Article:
Bear Sightings Spike in Anchorage Neighborhoods


Unsecured trash can attract unwelcome ursine visitors -- and a hefty fine


Doug O'Hara / Anchorage Daily News / May 15, 2004


It's green. It's May. And Anchorage bears are prowling.

A brown bear sow with two small cubs has been reported meandering across Far North Bicentennial Park, with sightings near the new baseball fields off Abbott Loop on Thursday and by Service High School late Thursday night.

Hillside resident Chris Sheldon was driving home about midnight when he spied the three animals running along Abbott Road beneath a street light.

"They hooked a left right into somebody's driveway," said Sheldon, who slowed down for a peek before moving on. The cubs "were brand new this year, and she was very agitated. She was ready for a fight ... rolling from one of her four feet to the others."

Less than a day earlier, a black bear tore into garbage left outside a home in a neighborhood off Dowling Road just west of the park, prompting state biologists to issue the first $110 ticket of the season.

Taken with reports last week of a brown bear nosing through Eagle River garbage -- later running into the woods with an empty can in its mouth -- state biologist Rick Sinnott says it's past time for people to secure trash, stow bird feeders and start paying attention on the trails.

"Hillside and Abbott Loop Road residents should be very careful with garbage, bird seed and pet foods," Sinnott said in an e-mail message. "People who use Bicentennial Park and Campbell Tract should be especially cautious this summer and make noise or travel in groups to avoid surprising the sow at close range."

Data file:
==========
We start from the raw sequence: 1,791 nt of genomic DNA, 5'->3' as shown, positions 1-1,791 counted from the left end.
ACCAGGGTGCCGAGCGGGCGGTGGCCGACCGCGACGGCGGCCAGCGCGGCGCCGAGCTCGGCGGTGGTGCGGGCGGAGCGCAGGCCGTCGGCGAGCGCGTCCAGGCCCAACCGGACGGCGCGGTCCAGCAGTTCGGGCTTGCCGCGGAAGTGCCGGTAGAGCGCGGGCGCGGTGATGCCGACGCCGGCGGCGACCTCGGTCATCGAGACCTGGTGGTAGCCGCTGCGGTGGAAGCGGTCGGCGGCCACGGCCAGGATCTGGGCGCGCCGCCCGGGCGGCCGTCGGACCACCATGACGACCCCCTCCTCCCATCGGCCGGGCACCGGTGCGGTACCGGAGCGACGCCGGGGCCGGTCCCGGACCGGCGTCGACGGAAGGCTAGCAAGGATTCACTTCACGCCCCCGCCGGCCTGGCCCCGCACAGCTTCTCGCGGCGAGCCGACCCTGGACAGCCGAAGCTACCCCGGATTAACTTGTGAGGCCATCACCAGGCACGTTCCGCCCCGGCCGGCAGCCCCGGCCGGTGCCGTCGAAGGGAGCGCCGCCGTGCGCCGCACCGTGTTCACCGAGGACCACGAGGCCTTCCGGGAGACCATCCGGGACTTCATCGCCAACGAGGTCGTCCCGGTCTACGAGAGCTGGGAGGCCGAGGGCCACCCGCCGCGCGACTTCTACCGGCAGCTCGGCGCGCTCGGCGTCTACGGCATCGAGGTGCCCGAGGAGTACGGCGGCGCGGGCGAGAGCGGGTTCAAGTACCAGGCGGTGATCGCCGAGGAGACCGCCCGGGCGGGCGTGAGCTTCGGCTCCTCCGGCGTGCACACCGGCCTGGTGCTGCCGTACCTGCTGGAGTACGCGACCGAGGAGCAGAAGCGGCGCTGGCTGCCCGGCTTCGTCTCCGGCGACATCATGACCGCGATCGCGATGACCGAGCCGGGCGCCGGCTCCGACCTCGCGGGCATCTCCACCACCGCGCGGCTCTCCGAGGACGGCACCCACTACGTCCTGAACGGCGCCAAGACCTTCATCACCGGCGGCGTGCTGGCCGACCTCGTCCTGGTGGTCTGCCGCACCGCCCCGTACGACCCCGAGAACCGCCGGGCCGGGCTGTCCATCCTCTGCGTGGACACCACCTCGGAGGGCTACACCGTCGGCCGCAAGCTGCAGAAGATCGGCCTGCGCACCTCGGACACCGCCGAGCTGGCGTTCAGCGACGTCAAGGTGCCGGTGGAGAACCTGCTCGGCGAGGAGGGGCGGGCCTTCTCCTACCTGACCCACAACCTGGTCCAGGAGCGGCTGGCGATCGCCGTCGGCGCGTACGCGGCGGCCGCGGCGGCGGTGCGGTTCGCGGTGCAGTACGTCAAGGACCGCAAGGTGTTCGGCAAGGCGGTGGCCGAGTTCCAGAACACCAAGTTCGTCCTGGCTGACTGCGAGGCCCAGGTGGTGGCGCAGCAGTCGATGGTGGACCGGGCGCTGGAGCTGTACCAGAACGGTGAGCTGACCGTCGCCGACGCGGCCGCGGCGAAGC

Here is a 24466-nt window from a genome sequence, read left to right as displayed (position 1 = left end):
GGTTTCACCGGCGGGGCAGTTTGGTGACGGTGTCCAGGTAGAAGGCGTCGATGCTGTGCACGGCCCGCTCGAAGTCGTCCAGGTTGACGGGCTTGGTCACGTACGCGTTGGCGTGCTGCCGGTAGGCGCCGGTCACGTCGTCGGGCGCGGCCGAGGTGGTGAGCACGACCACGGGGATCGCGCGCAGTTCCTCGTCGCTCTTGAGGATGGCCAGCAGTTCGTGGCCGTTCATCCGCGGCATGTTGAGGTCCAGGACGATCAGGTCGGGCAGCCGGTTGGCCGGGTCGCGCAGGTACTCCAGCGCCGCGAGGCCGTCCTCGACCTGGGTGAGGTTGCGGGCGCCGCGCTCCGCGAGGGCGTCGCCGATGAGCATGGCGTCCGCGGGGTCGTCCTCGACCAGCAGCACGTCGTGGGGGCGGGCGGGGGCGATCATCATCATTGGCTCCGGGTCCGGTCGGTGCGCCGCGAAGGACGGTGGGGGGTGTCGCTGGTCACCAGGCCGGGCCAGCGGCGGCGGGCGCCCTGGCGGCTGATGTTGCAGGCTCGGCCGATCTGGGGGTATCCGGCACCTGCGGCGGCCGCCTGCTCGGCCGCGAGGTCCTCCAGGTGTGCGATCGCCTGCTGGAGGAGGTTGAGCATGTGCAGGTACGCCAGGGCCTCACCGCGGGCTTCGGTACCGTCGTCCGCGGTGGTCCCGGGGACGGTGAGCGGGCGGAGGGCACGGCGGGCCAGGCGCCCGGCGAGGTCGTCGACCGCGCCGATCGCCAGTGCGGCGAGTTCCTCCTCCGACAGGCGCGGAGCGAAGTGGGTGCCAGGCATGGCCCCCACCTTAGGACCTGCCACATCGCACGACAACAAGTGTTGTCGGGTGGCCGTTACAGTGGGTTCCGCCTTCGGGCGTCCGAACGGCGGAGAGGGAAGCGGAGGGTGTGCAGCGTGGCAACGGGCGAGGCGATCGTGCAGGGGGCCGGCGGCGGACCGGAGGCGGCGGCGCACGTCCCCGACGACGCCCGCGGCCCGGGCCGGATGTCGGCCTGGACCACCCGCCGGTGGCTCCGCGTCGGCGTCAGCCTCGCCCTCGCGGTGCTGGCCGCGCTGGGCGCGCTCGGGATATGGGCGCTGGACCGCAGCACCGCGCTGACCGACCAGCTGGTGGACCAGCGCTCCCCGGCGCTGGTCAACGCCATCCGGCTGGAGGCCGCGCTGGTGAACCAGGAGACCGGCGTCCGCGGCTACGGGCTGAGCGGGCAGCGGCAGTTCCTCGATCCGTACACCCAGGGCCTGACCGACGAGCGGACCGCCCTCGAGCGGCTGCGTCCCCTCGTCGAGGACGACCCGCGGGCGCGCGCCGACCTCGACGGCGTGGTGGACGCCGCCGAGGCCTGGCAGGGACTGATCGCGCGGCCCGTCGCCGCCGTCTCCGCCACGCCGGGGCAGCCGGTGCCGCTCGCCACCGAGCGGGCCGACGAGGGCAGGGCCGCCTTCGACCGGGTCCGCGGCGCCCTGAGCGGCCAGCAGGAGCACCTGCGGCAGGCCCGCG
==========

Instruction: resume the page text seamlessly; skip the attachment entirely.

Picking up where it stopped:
State law prohibits careless feeding of bears, moose, wolves, coyotes, foxes or wolverines. Homeowners who leave out garbage that attracts bears could be fined $110.

Although several citations were issued last year to people in Eagle River, the citation issued Thursday to a Doil Drive resident was the first given in the Anchorage Bowl, said assistant area biologist Jessy Coltrane, with the Alaska Department of Fish and Game.

Expect more soon, she said.

"The entire street is an accident waiting to happen," Coltrane said. "They've had bear problems there in the past, and there were bears in the garbage there all last summer."

After responding to complaints, on Thursday Coltrane and Sinnott found that a bear had ripped open garbage bags stored on a back porch the night before, leaving prints in the mud and hair in the yard.

"The bear hasn't shown any aggression toward people as far as we know, but any time you bait a bear into a neighborhood, or give a bear a reason to stay in a neighborhood, the chance of a surprise encounter increases dramatically," Coltrane said.

Karen Deatherage, of Defenders of Wildlife in Anchorage, said she planned to distribute notices and door hangers in the neighborhood to encourage people to be more careful with trash.

Sinnott said the biologists would continue to monitor reports of the brown bear sow. An estimated 50 to 60 black bears and a dozen brown bears have territories that overlap residential areas in Anchorage and are always around during summer, whether seen by people or not.

The sow has so far avoided garbage and stayed out of trouble, and Sinnott said he expects the bear will eventually fade into the mountains with her cubs. But he will haze the animal if it hangs around near houses or schools.

Sinnott speculated that the sow might be looking for newborn moose calves. He urged people to report moose kills near trails or houses to Fish and Game.

"We try to move these moose so that the bear won't stick around and defend the carcass," he said.

Daily News reporter Doug O'Harra can be reached at do'harra@adn.com



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